There’s no shortage of films that display characters and actions with morally repugnant or indifferent attitudes – and whether or not the audience chooses to identify or judge them in a certain way is completely up to them. Is seeing a film like this immoral? Not really. That said, does this question change when the film offends an entire country? Most recently this has been seen in the reaction to The Interview, and James Franco and Seth Rogen’s depiction of North Korea has received a huge fallout and critical response on both sides of the argument. That said, in sparking debate, Franco and Rogen’s film has overshadowed the release of Exodus: Gods and Kings, a film that has caused far greater offence to the point of being banned in the entire region it depicts. It’s also a film where its director acknowledged he selected his cast in an attempt to draw big numbers to the cinemas despite the absolute dissonance with reality that it clearly evokes. Ridley Scott’s latest movie prioritises profit in a way that whitewashes a nation, insults with weak and cliché plot lines and characterisations and simply fails to move beyond being an awfully boring and redundant film beyond all of this. Exodus: Gods and Kings isn’t simply a bad film, it’s one that actively demands a thinking audience avoid watching it.
The plot line of Exodus: Gods and Kings is the done and dusted tale of the Book of Exodus. Despite this, Scott’s film needlessly reanimates a corpse with frillier effects, a bigger budget, and a cast that entirely betrays the story it tells, alongside the people and regions it depicts. The story does nothing new, because it’s been told better before. The effects feel cheap and used for the sake of being used – reiterating the running trend amongst most of Scott’s recent work. It uses technology but it does nothing with it. It tells the story of Exodus but it does nothing with it.
On top of a fundamentally uninspired premise and a complete misunderstanding of cinematography, Scott whitewashes the film that results in a finished product that resembles absolutely nothing remotely close to reality. From his casting of Christian Bale, Joel Edgerton, Ben Kingsley, Sigourney Weaver, Aaron Paul to Ben Mendelsohn – Scott’s self purported desire for success over accuracy results in a film that falls prey to the age old filmic flaw of depicting a largely non-white region with an exclusively white cast. In the end, everything about Exodus: Gods and Kings is either offensive or boring. It tarnishes the careers of an array of otherwise largely respectable actors and denies the existence of a race of people. In short, you shouldn’t see Ridley Scott’s latest blunder.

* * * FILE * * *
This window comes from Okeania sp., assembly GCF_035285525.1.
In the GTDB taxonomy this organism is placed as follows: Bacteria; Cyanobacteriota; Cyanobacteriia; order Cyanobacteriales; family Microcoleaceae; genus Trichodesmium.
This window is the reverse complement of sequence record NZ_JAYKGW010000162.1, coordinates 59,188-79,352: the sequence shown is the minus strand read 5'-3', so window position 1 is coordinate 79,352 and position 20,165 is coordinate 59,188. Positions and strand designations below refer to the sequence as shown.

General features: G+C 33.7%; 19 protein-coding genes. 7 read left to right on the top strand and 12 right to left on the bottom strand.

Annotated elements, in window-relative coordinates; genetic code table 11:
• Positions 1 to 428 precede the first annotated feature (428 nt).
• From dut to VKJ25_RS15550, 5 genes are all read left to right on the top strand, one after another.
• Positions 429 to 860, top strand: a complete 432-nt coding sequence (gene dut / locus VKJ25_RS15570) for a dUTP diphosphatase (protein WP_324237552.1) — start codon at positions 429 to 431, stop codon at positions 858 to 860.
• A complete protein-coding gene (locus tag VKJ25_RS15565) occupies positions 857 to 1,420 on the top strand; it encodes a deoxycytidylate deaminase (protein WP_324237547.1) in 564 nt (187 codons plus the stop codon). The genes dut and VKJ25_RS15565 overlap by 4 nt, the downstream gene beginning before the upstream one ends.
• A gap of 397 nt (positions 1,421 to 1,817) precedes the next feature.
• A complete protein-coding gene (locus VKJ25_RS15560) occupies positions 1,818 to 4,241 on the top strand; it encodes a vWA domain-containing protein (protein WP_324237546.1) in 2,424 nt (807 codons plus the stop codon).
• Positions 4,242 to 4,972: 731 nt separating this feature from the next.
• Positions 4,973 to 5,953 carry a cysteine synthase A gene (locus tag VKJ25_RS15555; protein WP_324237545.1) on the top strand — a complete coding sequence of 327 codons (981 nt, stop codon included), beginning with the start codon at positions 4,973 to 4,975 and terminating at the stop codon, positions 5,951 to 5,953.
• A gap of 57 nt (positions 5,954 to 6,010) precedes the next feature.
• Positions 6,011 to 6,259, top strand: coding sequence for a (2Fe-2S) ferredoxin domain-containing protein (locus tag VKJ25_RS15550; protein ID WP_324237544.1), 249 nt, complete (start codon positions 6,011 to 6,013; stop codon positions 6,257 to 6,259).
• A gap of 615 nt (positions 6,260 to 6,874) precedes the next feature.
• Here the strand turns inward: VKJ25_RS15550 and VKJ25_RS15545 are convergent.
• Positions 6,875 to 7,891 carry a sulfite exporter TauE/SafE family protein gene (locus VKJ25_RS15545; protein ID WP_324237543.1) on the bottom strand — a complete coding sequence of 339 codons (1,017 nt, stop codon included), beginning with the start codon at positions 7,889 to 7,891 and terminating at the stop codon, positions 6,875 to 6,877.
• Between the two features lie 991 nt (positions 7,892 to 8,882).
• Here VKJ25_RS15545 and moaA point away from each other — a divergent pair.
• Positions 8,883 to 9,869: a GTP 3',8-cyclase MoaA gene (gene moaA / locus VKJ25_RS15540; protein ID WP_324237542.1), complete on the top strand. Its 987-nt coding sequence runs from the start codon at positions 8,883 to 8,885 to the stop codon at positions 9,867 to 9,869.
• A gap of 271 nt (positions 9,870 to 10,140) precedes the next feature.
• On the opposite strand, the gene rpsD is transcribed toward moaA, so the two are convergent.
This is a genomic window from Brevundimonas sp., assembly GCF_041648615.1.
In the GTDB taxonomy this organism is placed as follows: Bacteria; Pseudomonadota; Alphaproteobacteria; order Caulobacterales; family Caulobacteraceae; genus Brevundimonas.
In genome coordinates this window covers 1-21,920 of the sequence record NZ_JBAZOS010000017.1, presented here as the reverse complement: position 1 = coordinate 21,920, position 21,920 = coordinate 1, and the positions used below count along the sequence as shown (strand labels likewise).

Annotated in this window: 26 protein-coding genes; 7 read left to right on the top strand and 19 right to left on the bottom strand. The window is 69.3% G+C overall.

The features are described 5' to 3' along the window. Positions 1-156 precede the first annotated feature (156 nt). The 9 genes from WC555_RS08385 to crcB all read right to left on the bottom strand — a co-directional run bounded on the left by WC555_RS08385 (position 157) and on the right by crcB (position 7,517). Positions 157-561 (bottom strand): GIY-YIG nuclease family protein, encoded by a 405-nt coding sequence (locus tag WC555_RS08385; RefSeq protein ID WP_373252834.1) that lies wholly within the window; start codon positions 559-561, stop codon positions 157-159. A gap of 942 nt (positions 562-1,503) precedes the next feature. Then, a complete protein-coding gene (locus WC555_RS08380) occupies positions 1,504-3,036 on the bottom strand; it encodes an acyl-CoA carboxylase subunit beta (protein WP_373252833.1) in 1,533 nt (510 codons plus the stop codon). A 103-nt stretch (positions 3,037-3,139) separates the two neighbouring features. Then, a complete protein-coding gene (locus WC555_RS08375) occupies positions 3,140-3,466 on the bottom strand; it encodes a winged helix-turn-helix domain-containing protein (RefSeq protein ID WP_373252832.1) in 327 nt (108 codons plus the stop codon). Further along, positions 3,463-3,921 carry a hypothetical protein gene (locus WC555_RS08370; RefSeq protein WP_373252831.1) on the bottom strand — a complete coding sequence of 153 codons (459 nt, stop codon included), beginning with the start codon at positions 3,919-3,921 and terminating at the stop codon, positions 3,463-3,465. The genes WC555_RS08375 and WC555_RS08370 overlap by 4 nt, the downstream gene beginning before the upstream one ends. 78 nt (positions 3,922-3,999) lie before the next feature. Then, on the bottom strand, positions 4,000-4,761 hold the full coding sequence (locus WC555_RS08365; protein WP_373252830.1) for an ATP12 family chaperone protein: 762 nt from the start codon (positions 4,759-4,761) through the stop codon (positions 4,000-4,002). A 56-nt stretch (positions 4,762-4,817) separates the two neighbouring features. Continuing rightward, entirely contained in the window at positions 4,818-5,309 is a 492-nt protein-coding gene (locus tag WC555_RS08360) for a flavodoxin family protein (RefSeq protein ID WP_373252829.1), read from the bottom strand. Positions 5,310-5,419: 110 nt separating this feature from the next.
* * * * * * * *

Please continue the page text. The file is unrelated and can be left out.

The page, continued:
While there are plenty of moral objections to make to Scott’s film on their own, they often intersect with the quality of the film. The lead characters in the film are all popular white actors and actresses, but then those in the background often aren’t. It’s a move that starkly points out the myopic nature of the film. The obvious nature of Scott’s intentions with Exodus are never far from the screen with cinematography poorly stitched together revealing a depth of frame that reflects Scott’s casting decisions ranging from awkward, confusing, to racist.
Ridley Scott commented that those causing an uproar around the film – from those arguing that the film is whitewashed to the countries it depicts having banned it – should “get a life”. It’s an odd response from the director – considering the decision to make a film about a group of people should include a desire to actually listen to the voices of such a group – but it’s hardly surprising. Most of Scott’s defence and commentary about the film is reflected in the way in which he articulates his cinematic vision throughout it; poorly thought out, pieced together awkwardly, and far from lacking enough cogency to be given the time of day. Even beyond every moral criticism of the film, Exodus: Gods and Kings is neither interesting, original, beautiful or affecting. It is, however, one of the worst blockbusters of 2014 and definitely not worth anyones time.